# Balmer series for atomic hydrogen lie

• xregina12
In summary, the conversation discusses finding the Rydberg constant and minimum ionization energy for atomic hydrogen using the equations 1/lambda = R (1/4 - 1/n^2) and E=hc/lambda=hcR(1/4-1/n^2). The ionization limit corresponds to n → ∞ for the final state of the electron. The value of n for the Balmer series starts at 3 because it is the name given to spectral line emissions of the hydrogen atom. A photon is absorbed when the electron goes from n=1 to n=2.

## Homework Statement

The first few lines of the Balmer series for atomic hydrogen lie at the wavelengths λ = 656.46, 486.27, 434.17, 410.29nm, ... Find a value for RH, the Rydberg constant for hydrogen. The ionization energy I is the minimum energy required to remove the electron. Find it from the data. How is I related to RH? (Hint: the ionization limit corresponds to n → ∞ for the final state of the electron).

I used the equation: 1/lambda = R (1/4 - 1/n^2) where R is Rydberg constant and n=3, 4, 5 respectively and got that R=1.097 x 10 ^7. However, I am not sure what to do to find the minimum ionization energy. The only equation I thought I can use is E=hc/lambda=hcR(1/4-1/n^2). For Also I know that since it's the minimum energy required to remove the electron, I should use the longest wavelength given to figure out the ionization energy. Can someone please explain to me the second part of the problem to me? Also, why does n for the Balmer series start at 3? Please help me. Thank you!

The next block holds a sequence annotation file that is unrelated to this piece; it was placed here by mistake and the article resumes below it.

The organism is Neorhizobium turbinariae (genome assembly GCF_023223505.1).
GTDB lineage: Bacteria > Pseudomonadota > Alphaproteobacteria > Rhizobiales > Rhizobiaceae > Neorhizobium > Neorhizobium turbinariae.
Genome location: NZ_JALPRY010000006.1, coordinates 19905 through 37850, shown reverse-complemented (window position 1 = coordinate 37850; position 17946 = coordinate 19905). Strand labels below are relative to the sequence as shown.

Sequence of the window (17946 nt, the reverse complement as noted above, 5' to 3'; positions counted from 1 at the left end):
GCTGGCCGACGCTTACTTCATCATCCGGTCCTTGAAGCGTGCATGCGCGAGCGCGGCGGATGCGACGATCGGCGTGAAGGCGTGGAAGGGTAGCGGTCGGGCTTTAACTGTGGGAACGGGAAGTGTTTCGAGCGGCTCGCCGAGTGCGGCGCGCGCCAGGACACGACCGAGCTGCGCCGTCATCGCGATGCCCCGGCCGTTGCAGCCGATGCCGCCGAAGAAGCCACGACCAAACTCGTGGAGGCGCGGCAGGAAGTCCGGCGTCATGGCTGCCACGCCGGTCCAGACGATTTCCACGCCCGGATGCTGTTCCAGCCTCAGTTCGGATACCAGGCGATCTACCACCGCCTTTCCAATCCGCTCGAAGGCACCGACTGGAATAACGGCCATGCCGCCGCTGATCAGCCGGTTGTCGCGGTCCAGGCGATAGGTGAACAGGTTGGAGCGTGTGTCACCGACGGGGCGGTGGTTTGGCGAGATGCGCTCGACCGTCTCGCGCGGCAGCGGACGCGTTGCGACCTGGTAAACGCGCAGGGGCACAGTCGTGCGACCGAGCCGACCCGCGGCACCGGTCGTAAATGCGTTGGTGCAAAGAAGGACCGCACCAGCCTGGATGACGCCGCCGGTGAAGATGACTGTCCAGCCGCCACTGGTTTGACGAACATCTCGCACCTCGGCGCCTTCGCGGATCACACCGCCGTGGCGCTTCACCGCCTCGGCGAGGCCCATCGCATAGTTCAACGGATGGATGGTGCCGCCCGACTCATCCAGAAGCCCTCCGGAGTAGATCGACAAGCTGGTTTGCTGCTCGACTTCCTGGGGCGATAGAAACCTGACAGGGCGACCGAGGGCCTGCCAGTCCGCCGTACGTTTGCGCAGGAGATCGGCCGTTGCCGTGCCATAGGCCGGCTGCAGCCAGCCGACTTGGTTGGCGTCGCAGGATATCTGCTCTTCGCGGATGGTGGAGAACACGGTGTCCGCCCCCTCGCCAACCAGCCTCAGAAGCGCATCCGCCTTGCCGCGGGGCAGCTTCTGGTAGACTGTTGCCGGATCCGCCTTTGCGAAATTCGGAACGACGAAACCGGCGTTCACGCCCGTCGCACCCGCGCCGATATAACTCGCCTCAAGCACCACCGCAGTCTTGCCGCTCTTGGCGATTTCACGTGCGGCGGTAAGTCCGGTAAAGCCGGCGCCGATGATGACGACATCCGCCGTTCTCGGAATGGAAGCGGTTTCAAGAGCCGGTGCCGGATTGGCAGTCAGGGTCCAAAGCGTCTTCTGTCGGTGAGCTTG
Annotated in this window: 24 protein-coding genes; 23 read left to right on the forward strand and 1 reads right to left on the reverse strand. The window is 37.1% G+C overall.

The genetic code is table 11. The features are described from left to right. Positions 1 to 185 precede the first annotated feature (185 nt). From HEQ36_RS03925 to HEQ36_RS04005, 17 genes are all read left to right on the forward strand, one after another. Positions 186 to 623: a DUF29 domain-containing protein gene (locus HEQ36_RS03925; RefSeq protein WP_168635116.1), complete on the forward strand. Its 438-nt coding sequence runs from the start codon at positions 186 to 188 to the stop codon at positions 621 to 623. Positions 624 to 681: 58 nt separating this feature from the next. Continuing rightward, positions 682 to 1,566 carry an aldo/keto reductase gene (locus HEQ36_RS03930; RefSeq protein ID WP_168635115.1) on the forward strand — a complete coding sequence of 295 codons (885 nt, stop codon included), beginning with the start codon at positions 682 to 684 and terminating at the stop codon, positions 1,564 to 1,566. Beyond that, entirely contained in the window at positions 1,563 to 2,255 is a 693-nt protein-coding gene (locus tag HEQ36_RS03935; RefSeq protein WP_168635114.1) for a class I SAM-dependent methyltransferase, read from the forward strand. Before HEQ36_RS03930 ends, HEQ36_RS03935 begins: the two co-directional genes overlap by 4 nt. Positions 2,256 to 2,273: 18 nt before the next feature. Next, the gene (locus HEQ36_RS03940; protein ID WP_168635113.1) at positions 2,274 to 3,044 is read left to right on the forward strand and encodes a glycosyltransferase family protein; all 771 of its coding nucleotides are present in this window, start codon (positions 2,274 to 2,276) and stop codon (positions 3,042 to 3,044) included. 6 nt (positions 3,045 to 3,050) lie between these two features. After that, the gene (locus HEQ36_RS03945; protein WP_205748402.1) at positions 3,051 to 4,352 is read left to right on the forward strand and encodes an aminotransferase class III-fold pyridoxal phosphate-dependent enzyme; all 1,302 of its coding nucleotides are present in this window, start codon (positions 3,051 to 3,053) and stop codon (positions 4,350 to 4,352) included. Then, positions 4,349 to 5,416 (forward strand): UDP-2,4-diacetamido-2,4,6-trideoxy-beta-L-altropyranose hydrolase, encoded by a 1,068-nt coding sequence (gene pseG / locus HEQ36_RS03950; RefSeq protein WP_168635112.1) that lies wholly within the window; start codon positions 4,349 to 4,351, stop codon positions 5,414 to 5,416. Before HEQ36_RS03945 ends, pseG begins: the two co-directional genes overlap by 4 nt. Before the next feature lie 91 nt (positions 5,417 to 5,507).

xregina12 said:

## Homework Statement

However, I am not sure what to do to find the minimum ionization energy. The only equation I thought I can use is E=hc/lambda=hcR(1/4-1/n^2).
Look at the hint.